A campaign by scientists and environmental activists to prevent a surge in logging in Europe’s ancient Białowieża Forest is headed to the courts.
The European Commission announced on 13 July that it is referring Poland to Europe's highest court after the Polish government declined to roll back controversial new rules that permit more tree-felling in Białowieża — a biodiversity hotspot and the largest remaining patch of a primeval forest that once covered the European Plain. The court case could take years, but the commission has also asked for an immediate ban on logging in the forest to prevent further environmental damage.
That’s a rare request, says Agata Szafraniuk, a Warsaw-based legal expert with environmental-lawyer group ClientEarth, which is campaigning to protect the forest. The Court of Justice of the European Union (ECJ) has been asked only four times before to impose interim bans on activities that might result in environmental harm — and in all cases, it ordered a halt within days or weeks. (Those instances concerned the illegal hunting of wild birds in Malta in 2008, and in Italy in 2006 and 2009; and, in 2007, the construction of a highway through protected wetlands in northeast Poland).
The battle over management of Białowieża — a woodland area that covers roughly 1,500 square kilometres straddling Poland’s border with Belarus, and a United Nations World Heritage Site — has been raging for over a year. The forest’s ancient trees provide habitats for a rich diversity of fungi, insects, birds and mammals, including the largest population of European bison (Bison bonasus), and are also a valuable research resource, ecologists say. Scientists have conducted numerous studies there, most recently into the activity patterns of two bat species (Nyctalus noctula and Nyctalus leisleri)1 and the Eurasian lynx (Lynx lynx)2.
A beetle burden
In March 2016, Poland’s environment minister, Jan Szyszko, who is also a forester and entomologist, amended forest management rules to permit a three-fold increase in timber harvesting from Białowieża (save for a central region designated a national park, where logging is forbidden). His ministry argues that dead wood needs to be removed to combat an infestation of the European spruce bark beetle (Ips typographus) in the forest’s Norway spruce (Picea abies).
But scientists argued against those plans. “Beetle pests are natural processes from which a forest can regenerate without intervention,” says Rafał Kowalczyk, director of the Polish Academy of Sciences’ Mammal Research Institute in the village of Białowieża. “The current outbreak is severe, but absolutely not dangerous.”
On 29 April, the 150 participants of an international forest conference in Neuschönau, Germany, wrote a letter to Szyszko, arguing that natural disturbances such as wildfires and insect outbreaks are an inherent part of forest ecosystems. “Białowieża is a unique ecosystem in Europe that can well do without any so-called salvage logging,” says Wolfgang Weisser, an ecologist at the Technical University of Munich in Germany who organized the letter. Meanwhile, environmental protesters have taken more extreme action — including chaining themselves to logging machines in protest.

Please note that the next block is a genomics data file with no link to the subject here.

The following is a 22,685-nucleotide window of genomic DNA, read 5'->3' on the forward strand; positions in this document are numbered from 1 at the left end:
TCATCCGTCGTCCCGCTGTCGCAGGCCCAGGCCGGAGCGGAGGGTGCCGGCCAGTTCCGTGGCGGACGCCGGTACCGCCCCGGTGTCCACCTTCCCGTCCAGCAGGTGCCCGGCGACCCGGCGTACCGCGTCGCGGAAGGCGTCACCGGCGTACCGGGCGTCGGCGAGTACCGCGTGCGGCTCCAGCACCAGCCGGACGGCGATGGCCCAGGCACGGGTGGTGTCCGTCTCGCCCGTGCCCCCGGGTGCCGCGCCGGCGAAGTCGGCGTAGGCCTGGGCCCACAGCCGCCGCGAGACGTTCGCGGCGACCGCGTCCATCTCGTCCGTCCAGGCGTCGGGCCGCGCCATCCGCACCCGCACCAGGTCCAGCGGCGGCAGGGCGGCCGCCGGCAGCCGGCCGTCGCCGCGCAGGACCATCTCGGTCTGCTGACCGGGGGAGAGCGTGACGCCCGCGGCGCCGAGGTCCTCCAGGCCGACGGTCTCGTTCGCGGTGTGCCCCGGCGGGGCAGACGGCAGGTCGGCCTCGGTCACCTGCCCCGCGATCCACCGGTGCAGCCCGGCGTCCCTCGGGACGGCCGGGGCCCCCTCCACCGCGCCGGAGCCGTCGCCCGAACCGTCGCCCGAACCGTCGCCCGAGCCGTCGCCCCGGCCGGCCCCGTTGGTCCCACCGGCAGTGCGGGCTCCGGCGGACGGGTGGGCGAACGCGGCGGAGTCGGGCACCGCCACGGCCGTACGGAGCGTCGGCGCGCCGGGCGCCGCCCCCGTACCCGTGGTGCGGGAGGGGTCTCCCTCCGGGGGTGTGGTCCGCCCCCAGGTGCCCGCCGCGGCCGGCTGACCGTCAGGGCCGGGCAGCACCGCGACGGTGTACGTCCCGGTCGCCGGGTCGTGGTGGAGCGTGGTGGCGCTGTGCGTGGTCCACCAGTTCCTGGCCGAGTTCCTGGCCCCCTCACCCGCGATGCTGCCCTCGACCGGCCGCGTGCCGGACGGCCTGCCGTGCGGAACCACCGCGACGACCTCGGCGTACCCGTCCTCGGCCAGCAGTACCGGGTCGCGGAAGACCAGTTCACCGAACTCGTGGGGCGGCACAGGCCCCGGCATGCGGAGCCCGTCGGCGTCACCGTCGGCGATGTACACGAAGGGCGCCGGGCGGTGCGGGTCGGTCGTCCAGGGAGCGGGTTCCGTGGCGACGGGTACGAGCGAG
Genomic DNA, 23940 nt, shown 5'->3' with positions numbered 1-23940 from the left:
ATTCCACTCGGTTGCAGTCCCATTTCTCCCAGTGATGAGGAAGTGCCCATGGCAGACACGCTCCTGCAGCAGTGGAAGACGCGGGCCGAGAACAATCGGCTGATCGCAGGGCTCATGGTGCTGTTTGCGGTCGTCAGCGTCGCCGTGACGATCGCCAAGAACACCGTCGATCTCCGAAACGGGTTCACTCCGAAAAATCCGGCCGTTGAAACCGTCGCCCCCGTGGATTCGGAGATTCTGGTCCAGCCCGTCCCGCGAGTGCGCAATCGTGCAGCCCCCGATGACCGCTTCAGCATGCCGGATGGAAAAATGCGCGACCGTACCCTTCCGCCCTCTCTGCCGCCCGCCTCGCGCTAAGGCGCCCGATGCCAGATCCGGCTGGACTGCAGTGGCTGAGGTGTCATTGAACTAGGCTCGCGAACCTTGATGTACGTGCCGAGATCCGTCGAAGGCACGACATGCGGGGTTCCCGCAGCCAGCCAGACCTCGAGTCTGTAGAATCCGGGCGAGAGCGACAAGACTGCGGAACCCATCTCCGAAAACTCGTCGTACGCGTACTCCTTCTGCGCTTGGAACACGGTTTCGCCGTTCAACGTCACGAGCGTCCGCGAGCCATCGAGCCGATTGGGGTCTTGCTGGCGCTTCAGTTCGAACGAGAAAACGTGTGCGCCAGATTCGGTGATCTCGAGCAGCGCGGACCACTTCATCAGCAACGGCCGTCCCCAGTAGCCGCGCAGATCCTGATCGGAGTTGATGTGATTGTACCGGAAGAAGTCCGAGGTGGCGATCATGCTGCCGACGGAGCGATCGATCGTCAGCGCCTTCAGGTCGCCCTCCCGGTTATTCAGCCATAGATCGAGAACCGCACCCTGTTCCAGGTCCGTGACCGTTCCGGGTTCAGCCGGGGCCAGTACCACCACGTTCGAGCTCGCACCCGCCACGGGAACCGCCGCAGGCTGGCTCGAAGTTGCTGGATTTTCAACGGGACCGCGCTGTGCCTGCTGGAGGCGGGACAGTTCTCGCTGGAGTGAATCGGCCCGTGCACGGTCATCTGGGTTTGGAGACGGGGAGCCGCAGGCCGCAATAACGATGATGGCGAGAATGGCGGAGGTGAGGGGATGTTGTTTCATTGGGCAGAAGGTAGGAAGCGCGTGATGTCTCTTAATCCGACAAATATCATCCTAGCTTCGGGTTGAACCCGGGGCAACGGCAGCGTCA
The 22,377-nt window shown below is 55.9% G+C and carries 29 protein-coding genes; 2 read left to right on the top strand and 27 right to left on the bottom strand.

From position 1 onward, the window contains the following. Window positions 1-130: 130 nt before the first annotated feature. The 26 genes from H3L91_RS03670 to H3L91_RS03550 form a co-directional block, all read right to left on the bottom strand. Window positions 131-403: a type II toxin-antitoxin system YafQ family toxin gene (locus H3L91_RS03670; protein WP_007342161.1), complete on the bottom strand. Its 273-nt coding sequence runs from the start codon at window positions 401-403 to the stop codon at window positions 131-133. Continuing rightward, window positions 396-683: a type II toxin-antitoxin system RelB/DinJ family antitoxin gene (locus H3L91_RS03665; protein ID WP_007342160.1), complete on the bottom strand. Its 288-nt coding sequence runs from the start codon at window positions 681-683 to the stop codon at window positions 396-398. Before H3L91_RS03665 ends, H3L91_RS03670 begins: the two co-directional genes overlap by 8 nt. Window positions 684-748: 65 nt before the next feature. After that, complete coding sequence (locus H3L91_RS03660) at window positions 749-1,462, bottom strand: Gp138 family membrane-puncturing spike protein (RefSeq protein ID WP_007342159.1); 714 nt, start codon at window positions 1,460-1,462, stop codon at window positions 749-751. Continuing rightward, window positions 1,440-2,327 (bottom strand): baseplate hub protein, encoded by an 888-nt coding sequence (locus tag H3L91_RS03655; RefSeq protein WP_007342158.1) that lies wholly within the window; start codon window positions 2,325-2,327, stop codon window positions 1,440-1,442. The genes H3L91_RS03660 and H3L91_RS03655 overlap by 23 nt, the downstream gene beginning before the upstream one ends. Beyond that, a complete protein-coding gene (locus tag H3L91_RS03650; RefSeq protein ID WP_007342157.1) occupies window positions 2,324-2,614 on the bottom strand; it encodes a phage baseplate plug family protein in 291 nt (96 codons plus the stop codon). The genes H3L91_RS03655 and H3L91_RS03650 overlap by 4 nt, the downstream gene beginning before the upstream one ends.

Weisser and Kowalczyk say — as do other opponents of the logging policy — that they suspect that the amended forest-management plan is a concession to commercial interests, although the environment ministry says there are no commercial incentives at play. Extracted timber is a valuable resource, used to make charcoal and other wood products — and char dubbed 'Białowieża' turns up for sale in Polish supermarkets, Weisser says.
In June 2016, the European Commission sent a formal notification to Poland’s government that the logging amendments risked infringing EU laws protecting birds and habitats, and urging it to comply. In April this year, it sent a final warning.
Poland replied, in a letter that has not been made public. But Kowalczyk thinks it is likely that the country re-stated its oft-repeated stance that active forest management is necessary to combat the beetle pest, and that the long-term impact of increased logging on forest health and biodiversity would be closely monitored. Whatever it said, the reply did not satisfy the commission.
It’s now up to the ECJ to rule on the matter. The court is the final arbiter on EU legal matters, and its decisions cannot be contested. No country has ever failed to comply in cases when the ECJ has ordered interim bans to prevent immediate harm, Szafraniuk says: if a ban were ordered and Poland did not obey, the commission could impose severe daily fines — perhaps as large as hundreds of thousands of euros — or withdraw EU funds.
“We hope that the Court of Justice will impose the ban on logging, as a matter of urgency, before its summer break on 21 July,” says Szafraniuk. If it does not, any decision on an interim ban will have to wait until September, when the ECJ resumes its work.
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